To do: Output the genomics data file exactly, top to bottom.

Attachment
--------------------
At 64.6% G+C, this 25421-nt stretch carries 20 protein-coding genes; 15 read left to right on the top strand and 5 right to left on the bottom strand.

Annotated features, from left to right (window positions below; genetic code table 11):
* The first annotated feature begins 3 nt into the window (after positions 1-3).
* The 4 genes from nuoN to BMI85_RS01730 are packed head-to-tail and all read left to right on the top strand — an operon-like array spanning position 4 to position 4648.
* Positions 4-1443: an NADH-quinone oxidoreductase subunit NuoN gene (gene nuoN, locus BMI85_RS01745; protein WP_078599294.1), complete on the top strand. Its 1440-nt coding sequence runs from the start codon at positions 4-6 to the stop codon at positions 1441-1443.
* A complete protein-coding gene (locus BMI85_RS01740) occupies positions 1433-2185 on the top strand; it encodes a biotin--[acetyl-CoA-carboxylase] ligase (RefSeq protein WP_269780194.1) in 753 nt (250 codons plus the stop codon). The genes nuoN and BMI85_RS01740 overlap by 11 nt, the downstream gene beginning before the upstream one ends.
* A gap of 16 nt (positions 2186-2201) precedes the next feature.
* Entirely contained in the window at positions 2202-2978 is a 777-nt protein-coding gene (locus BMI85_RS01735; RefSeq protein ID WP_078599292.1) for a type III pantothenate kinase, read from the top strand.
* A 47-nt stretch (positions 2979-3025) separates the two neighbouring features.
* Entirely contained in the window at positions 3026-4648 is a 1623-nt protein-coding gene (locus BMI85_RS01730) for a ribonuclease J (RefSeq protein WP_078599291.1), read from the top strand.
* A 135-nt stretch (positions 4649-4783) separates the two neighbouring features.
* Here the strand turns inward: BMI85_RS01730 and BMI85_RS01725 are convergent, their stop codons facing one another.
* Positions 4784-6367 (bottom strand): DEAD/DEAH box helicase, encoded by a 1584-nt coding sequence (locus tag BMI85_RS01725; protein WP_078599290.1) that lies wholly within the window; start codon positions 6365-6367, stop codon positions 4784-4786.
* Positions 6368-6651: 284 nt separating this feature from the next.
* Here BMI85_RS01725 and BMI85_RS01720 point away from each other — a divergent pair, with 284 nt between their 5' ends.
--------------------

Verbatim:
At 64.6% G+C, this 25421-nt stretch carries 20 protein-coding genes; 15 read left to right on the top strand and 5 right to left on the bottom strand.

Annotated features, from left to right (window positions below; genetic code table 11):
* The first annotated feature begins 3 nt into the window (after positions 1-3).
* The 4 genes from nuoN to BMI85_RS01730 are packed head-to-tail and all read left to right on the top strand — an operon-like array spanning position 4 to position 4648.
* Positions 4-1443: an NADH-quinone oxidoreductase subunit NuoN gene (gene nuoN, locus BMI85_RS01745; protein WP_078599294.1), complete on the top strand. Its 1440-nt coding sequence runs from the start codon at positions 4-6 to the stop codon at positions 1441-1443.
* A complete protein-coding gene (locus BMI85_RS01740) occupies positions 1433-2185 on the top strand; it encodes a biotin--[acetyl-CoA-carboxylase] ligase (RefSeq protein WP_269780194.1) in 753 nt (250 codons plus the stop codon). The genes nuoN and BMI85_RS01740 overlap by 11 nt, the downstream gene beginning before the upstream one ends.
* A gap of 16 nt (positions 2186-2201) precedes the next feature.
* Entirely contained in the window at positions 2202-2978 is a 777-nt protein-coding gene (locus BMI85_RS01735; RefSeq protein ID WP_078599292.1) for a type III pantothenate kinase, read from the top strand.
* A 47-nt stretch (positions 2979-3025) separates the two neighbouring features.
* Entirely contained in the window at positions 3026-4648 is a 1623-nt protein-coding gene (locus BMI85_RS01730) for a ribonuclease J (RefSeq protein WP_078599291.1), read from the top strand.
* A 135-nt stretch (positions 4649-4783) separates the two neighbouring features.
* Here the strand turns inward: BMI85_RS01730 and BMI85_RS01725 are convergent, their stop codons facing one another.
* Positions 4784-6367 (bottom strand): DEAD/DEAH box helicase, encoded by a 1584-nt coding sequence (locus tag BMI85_RS01725; protein WP_078599290.1) that lies wholly within the window; start codon positions 6365-6367, stop codon positions 4784-4786.
* Positions 6368-6651: 284 nt separating this feature from the next.
* Here BMI85_RS01725 and BMI85_RS01720 point away from each other — a divergent pair, with 284 nt between their 5' ends.